In this wild ride of a year, a lot of us have started shaking our heads and saying, “What’s next?”
Here’s what’s next: We are supposed to pare down Thanksgiving. Maybe cancel travel plans, maybe figure out a way to be together but distanced. The people on the news are making stop-us-in-our-tracks statements like, “This Thanksgiving is a small sacrifice to ensure that you will have future Thanksgivings together with your family.” If that doesn’t make you nervous…
And so, the question now is, “How can we make a smaller Thanksgiving feel special?”
It’s hard to imagine, a holiday that doesn’t follow tradition. No big group around the table? No cocktail hour while the turkey takes its time in the oven? No need for two versions of the sweet potatoes, because there’s no need to please Uncle Jacob, who likes his plain as they come? Even the Macy’s Thanksgiving Day Parade is being pared down and prerecorded. All of it feels very foreign.
But wait…no need to make two versions of the sweet potatoes? Maybe we can find a silver lining here. Surely, if we make less work for ourselves, Thanksgiving dinner will be better than “almost good,” as my sister proclaimed last year’s fare. Maybe this paring-down thing can work – we can focus on a few things, and do them really well, rather than producing the whole giant spread including the oyster dressing that only four of us will actually eat.
The New York Times recently held a whole webinar on “How to Cook Thanksgiving During a Pandemic.” I made notes of their tips, adding a few of my own thoughts. See what you think:
Join family to cook together on FaceTime. If you’re like my family, you probably spend some time together in the kitchen on Thanksgiving morning and in the days leading up to it. You make the dressing while Aunt Julie makes the gravy. This year, set up the computer camera and FaceTime while you both make dressing and gravy, in your own kitchens. Which leads us to the next tip…
Make a Google Doc with everyone’s recipes. Just because you’re clipping the menu doesn’t mean you’re not going to want the staples. Case in point: Aunt Julie’s gravy. I would have no idea how to make this, because that’s Julie’s job. But if we share our recipes on a Google Doc, something everyone can add to and edit and read off of, we’ve got a game plan.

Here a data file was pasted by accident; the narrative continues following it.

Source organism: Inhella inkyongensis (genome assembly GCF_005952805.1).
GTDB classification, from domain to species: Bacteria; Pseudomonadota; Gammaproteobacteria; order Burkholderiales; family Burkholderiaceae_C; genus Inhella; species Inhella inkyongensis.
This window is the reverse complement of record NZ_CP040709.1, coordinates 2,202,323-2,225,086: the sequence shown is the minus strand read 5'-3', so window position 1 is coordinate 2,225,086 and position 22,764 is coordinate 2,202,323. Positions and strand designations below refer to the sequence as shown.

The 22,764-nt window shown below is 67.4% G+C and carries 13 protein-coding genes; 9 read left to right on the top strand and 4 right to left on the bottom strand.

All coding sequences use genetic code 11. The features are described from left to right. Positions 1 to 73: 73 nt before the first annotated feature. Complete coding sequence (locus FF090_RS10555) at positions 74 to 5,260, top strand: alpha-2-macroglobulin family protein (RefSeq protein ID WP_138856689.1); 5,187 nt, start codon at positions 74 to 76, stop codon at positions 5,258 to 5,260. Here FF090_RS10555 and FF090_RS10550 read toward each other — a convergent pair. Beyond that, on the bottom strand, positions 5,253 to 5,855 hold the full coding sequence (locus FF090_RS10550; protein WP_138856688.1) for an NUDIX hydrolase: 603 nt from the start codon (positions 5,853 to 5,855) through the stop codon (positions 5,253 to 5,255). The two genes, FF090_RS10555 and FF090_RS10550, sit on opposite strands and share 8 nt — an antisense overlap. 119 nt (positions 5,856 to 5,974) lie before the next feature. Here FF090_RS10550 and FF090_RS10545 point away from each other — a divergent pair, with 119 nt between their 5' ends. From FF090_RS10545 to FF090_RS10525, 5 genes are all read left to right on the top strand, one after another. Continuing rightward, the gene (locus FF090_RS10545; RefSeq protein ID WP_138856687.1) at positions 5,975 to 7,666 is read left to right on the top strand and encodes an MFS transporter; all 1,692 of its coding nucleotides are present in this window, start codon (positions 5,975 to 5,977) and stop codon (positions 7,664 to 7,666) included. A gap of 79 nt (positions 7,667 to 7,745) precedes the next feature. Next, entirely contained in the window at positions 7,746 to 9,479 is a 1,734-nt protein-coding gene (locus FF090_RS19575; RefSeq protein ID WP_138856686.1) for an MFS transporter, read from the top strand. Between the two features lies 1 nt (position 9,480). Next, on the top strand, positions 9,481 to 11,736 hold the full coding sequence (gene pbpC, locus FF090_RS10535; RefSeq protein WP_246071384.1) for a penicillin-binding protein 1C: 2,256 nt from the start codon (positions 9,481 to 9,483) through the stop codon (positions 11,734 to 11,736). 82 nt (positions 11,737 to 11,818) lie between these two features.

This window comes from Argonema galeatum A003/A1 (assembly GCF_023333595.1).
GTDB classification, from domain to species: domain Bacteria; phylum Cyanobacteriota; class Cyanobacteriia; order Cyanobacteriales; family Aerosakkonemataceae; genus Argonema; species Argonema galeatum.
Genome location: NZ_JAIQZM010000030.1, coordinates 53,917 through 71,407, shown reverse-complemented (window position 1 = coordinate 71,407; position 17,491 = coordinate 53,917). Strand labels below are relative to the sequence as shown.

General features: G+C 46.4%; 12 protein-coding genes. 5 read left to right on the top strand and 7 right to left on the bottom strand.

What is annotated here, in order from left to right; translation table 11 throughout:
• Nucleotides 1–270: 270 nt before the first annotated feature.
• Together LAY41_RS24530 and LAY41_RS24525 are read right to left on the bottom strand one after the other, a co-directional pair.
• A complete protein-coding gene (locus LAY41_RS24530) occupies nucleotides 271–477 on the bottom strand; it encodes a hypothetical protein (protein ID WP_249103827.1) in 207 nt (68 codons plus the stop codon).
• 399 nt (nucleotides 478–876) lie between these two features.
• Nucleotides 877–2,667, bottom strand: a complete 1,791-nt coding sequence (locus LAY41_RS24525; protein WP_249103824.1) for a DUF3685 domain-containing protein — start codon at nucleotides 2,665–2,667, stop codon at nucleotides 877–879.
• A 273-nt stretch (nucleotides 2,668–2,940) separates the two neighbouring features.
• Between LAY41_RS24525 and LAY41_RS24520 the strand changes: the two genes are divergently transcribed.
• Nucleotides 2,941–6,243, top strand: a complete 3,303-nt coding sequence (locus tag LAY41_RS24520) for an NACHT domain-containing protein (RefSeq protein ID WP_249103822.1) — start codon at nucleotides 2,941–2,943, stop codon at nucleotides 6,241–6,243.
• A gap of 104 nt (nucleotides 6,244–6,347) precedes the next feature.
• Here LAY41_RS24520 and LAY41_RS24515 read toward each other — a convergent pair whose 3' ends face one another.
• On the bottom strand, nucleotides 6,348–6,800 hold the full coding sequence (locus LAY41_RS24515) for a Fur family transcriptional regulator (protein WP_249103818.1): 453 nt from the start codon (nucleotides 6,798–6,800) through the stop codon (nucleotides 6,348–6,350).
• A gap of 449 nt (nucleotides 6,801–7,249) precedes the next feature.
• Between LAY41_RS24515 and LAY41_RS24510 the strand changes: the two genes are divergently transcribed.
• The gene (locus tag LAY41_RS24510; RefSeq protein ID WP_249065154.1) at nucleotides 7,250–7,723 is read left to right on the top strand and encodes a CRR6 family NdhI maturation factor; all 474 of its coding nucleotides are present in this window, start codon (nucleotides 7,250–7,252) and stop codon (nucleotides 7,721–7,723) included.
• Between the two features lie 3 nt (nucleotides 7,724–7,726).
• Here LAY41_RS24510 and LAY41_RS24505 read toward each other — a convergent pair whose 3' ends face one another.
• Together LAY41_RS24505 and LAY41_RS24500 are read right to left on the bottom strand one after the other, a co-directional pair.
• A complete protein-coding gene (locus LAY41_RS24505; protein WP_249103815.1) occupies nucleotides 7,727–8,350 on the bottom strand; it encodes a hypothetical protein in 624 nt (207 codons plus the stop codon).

Scale down recipes. If you will be hosting fewer people this year, think about cutting those Google Doc recipes in half. All the recipes for sides – dressing, green bean casserole, cranberry sauce – can easily be altered to produce a lesser quantity. But be sure to think about this one, and remember that someone, who will remain nameless, might want a little cranberry sauce, cold from the fridge, for breakfast on Friday. Skimp on all of it, as long as you are sure leftovers will still rule the weekend.
If you are scaling back, be sure you have the equipment. Apparently 6- and 7-inch pie plates do exist. If you decide to halve your pie recipes, you will need to plan accordingly and shop ahead. Same goes for anything casserole-y: Be sure you’ve got 8-by-8 baking dishes, because nobody wants a thin pancake of dressing spread out in a baking dish made to hold twice as much.
Consider not scaling back on the recipes, and sharing. According to the CDC, this virus doesn’t spread via food. So wash your hands, wipe down your counters with Clorox wipes, wear a mask and pack up portions of the big recipes. You can take them to neighbors and friends, or maybe to someone who you know won’t have any family with them. You could also consider coordinating with friends or family who also will be cooking: You make the cranberries, they make the sweet potatoes, then you divide everything up and swap.
Get creative for Zoom. First of all, set the table with the computer screen in mind. Vaughn Vreeland, who does the cooking videos for New York Times Cooking, suggests putting pies or other parts of the meal on pedestals that can be seen on your camera, rather than keeping everything flat and out of sight. And to be sure that dinner doesn’t get awkwardly quiet, decide on some games, like ice-breakers, for lack of a better description. You know: Everyone takes turns sharing what they are thankful for, just like at a “normal” Thanksgiving. Or maybe since this year is so funky anyway, you decide that everyone is going to play the Name Game during dinner. It beats politics.
Rethink the buffet. Can you say super-spreader?
Embrace the season. The season of Thanksgiving, and the season in our lives. It’s a secret, but turkey masks are in our future. This is one change I’m going to have to spring on my people at the last minute, before they can think better of it.
Editor's note: For more on celebrating holidays in 202, see New traditions or holiday detours? by Andria Frankfort.
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